Dear friends in Christ:
A few weeks back, you may recall that I wrote about the Precepts of the Church.
The Precepts of the Church
- You shall attend Mass on all Sundays and Holy Days of Obligation.
- You shall confess your sins at least once a year.
- You shall humbly receive your Creator in Holy Communion at least during the Easter Season.
- You shall keep holy the Holy Days of Obligation.
- You shall observe the prescribed days of fasting and abstinence.
- The faithful have the duty of providing for the material needs of the Church, each according to their ability.Th
In the United States, a seventh precept is often added: You shall obey all the laws and teachings of the Church in regards to the Sacrament of Holy Matrimony.
The Catechism of the Catholic Church (#2041-3) teaches us that these are the indispensable minimum in our lives as Catholics. For most of us, we seldom ever settle for the minimum in anything. We generally want the best and the most in everything from hamburger meal deals to our salaries and pensions to the cars we drive and the homes we live in. So why is it that we are so often willing to settle for the least or bare minimum when it comes to our relationship with the Lord and living our Catholic Faith?
I am always astonished when it comes to the miracles of Jesus. I love the miracle stories for they give us a beautiful insight into the personality of Jesus. From the very first miracle at the Wedding Feast at Cana in Galilee (Jn 2:1-12), Jesus revels something of himself and his love for us. We are all familiar with how they ran out of wine at the wedding feast and Jesus, at the behest of the Blessed Mother, saves the day by miraculously turning water into wine. As astonishing as the miracle is, the quality and quantity of the miraculous wine are likewise astonishing. The gift is not just simply wine, it is the choicest of wine. The gift is not merely a gift of some wine but is a superabundance of wine, 120 gallons! That’s 600 bottles of wine! That’s a lot of wine! In this and the other miracle stories (think the multiplication of loaves and fish), Jesus shows himself as being extravagant, going all out and overboard. He is absolutely lavish in his gift giving! Of course, the greatest gift he gives us is himself. He gives us his body and blood in the Eucharist and on the cross! One might reasonably wonder where Jesus got this attitude of extravagant, lavish gift giving from. The answer is simple – His Heavenly Father!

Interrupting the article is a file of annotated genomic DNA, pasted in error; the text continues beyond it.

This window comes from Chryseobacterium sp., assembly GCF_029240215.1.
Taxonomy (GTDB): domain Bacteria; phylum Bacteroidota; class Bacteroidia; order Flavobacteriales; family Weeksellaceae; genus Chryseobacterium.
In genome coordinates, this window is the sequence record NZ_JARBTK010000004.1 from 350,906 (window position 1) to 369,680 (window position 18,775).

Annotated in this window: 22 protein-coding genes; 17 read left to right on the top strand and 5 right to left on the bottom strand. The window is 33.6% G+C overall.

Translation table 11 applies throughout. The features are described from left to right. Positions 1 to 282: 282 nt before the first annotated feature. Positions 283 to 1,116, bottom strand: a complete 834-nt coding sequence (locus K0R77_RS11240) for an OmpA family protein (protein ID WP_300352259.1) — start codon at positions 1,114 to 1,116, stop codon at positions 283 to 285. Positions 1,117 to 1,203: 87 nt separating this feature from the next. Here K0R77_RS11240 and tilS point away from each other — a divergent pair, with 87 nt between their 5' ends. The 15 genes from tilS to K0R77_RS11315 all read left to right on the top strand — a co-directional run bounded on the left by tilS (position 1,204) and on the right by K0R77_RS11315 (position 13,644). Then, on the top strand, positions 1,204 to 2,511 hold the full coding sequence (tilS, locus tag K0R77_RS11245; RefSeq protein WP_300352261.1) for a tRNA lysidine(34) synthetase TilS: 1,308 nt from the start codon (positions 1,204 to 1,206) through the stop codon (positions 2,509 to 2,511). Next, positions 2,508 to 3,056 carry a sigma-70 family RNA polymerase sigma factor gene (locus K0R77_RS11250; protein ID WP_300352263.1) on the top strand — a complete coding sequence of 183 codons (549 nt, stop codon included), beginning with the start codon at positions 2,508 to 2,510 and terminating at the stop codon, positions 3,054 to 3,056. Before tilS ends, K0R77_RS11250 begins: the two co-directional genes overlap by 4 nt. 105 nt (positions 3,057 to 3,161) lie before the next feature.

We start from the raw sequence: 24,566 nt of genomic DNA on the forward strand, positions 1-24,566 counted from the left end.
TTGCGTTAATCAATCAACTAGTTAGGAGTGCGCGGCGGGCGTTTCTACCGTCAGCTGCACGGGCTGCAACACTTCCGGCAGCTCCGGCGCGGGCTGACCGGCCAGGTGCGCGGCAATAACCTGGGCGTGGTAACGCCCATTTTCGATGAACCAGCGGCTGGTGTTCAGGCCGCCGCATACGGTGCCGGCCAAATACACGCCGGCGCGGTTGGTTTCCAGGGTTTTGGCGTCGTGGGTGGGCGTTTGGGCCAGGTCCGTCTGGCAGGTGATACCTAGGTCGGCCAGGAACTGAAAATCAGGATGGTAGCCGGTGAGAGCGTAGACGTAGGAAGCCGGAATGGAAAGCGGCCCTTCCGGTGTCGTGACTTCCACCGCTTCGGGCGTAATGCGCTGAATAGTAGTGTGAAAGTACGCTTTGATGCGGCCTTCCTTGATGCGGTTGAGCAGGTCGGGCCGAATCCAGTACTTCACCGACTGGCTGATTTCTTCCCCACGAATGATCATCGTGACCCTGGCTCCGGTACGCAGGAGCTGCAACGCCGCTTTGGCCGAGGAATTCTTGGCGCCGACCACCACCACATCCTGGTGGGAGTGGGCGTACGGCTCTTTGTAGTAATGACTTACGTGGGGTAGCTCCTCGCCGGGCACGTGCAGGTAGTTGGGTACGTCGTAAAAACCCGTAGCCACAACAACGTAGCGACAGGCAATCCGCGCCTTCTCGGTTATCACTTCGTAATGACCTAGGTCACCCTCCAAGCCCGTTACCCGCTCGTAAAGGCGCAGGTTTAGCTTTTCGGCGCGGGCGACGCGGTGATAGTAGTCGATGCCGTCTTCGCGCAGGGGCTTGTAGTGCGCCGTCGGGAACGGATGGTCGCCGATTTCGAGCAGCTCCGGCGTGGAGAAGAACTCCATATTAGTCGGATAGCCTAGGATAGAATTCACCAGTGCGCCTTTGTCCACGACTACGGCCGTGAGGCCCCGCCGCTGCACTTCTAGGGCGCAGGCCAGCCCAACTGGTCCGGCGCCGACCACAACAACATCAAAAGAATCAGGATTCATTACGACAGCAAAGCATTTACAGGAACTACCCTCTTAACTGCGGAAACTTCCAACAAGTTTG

God the Father does not hold back either when it comes to gift giving. He gives us life, he gives us creation, he gives us every good thing and he gives us the supreme gift of his Only Begotten Son! And together God the Father and God the Son give us the gift of God the Holy Spirit. And the gifts keep on coming. No one can say that the Holy Trinity practices restraint in their giving of love or their love of giving! So the question that is before us is this, “How do we think God wants us to give of ourselves?” The minimum that we are capable of giving? If Jesus gives himself totally and completely, to what degree do we think he wants us to give of ourselves to him? The bare minimum, the least, enough to get by?
The Precepts of the Church with the Ten Commandments and the Beatitudes help us and form us in following God and in learning how to give ourselves in love. They are the starting point, not the end. They are the side lines, not the goal line. They keep us in bounds so we can keep moving towards the goal of experiencing the lavish graces, happiness and joy that God wants us to have.
To experience God’s abundant love and mercy more fully, we must in turn love him with abandon! Our attitude must be that of Christ (Phil 2:5). God wants us to love Him with all our heart, soul, mind and strength! As Jesus gives to us, he also wishes and desires to receive the gift of our love and the gift of our lives!
In Pace Christi,
Fr. Troy Gately